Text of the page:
· Infertility is increasing by more than 3% a year, and 75% of all pregnant women
in Russia have a serious pathology during their pregnancies.
The total number of young people (ages 15-29) in Russia is decreasing.
According to the Russian State Committee on Youth Affairs, in 1998, the number
of teenagers had fallen by almost 10% from the number in 1989. The death rate
in Russia exceeds the birth rate by 70%.
· Suicide rates among teenagers is on the rise, especially among boys. The number
of suicides among boys aged 15-19 more than doubled between 1989 and 1997,
going from 950 to almost 2,000, according to a 1999 UNICEF report.
· In a 1998 poll, Russian high school seniors ranked prostitute and hired
assassin above scientist, engineer and researcher as attractive career
· UNICEF estimates that in 1999, 5% of primary school aged children are not
attending or enrolled in school. Real spending on education in Russia has
fallen by 1/3. In response to the monetary crisis, the number of years of
compulsory education has been reduced.
· The general health of Russian children and adolescents has declined
dramatically. According to the Russian Ministry of Public Health, in 1999
Russian children were smaller, sicker, and weaker, both physically and
mentally. Indices of physical development such as weight, height, chest size
and muscle strength all fell significantly over the course of the 1990s.
· When U.S. authorities disclosed that they were investigating the flow of
billions of dollars of dubious origin from Russia through the Bank of New York,
it brought international attention to the rapid acceleration of "capital
flight" from Russia."Capital flight" refers to the outpouring of capital from a
national economy into foreign markets without being reinvested into the
domestic market. In the economically unstable aftermath of privatization, many
Russians sought to stash their money away in safe havens, both legal and
illegal. Although statistics are hard to verify, capital flight from Russia has
been estimated to be as high as $1.5 billion a month, or $18 billion a year.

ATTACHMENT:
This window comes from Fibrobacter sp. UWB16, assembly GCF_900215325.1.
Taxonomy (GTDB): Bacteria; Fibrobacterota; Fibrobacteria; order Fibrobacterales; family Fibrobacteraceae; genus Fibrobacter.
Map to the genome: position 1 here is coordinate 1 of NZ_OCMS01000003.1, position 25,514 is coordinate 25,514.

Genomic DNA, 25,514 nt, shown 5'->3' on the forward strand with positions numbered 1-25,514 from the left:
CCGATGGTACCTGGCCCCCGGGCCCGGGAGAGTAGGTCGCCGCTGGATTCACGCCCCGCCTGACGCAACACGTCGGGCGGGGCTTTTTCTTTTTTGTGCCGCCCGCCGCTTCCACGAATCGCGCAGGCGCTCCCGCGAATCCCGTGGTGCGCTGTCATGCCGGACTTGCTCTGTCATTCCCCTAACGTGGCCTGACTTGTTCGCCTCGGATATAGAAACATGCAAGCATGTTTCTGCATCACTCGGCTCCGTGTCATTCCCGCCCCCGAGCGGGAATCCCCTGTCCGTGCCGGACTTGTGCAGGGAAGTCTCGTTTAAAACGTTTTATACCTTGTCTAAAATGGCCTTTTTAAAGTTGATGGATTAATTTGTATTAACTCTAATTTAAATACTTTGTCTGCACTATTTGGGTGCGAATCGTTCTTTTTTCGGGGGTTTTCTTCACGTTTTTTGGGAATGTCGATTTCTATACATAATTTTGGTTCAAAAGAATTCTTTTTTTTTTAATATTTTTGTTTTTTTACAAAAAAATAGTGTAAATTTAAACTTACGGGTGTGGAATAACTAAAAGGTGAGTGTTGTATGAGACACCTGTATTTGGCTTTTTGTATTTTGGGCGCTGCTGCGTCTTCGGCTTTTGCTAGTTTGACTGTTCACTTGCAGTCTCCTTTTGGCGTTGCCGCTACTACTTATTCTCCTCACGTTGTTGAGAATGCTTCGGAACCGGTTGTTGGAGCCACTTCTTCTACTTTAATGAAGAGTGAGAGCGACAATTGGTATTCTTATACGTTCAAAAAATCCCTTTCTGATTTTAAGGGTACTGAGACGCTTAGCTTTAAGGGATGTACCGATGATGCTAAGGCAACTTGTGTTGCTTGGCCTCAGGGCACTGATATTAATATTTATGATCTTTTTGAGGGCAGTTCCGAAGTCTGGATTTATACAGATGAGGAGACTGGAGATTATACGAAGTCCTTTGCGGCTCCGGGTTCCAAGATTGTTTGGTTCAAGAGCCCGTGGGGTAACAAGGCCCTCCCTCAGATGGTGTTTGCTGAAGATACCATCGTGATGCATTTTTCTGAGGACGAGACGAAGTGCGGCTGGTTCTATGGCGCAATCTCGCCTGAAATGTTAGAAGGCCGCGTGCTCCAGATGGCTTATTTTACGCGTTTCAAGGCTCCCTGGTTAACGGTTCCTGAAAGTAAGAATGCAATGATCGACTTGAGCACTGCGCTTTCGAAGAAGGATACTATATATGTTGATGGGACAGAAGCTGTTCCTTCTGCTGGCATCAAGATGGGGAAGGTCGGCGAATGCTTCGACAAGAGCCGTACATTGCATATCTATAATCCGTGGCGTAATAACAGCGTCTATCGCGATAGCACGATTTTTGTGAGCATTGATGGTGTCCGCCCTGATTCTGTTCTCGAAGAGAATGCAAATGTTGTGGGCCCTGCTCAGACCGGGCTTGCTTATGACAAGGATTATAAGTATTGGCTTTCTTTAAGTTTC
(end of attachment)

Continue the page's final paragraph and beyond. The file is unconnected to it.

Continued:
· Sixty-five percent (USD 78 billion) of the USD 120 billion in Western funds and
loans to Russia was transferred to private offshore accounts, according to a
recent study conducted by former US National Security advisor Zbigniew
Brzezinski at the Center For Strategic and International Studies.
· In March 2000, US Secretary of the Treasury Department, Lawrence Summers,
announced that the total of illegal capital flight from Russia
exceeded $100 billion.
· The annual rate of capital flight reached a peak in 1998 at $25 billion.
· Capital flight appeared to be decreasing by the beginning of 2000, possibly due
to restrictions placed by the Central Bank on international trade activities.
Some estimates for 1999 were as low as $15-16 billion. Although higher figures
for 1999--$20 billion--were estimated by some Western economists, they agree
that the capital outflow is slowing, though still substantial. The
International Institute of International Finance predicts that capital flight
for 2000 will be around $20 billion.
· The substantial rate of capital flight may be somewhat balanced by an increase
in foreign investment. The International Institute of International Finance
claims that investors who fled the Russian market in 1998 may be returning.
According to Business Week, total foreign investment grew from $ 411
million in the third quarter of 1998 to $ 613 million in the third quarter of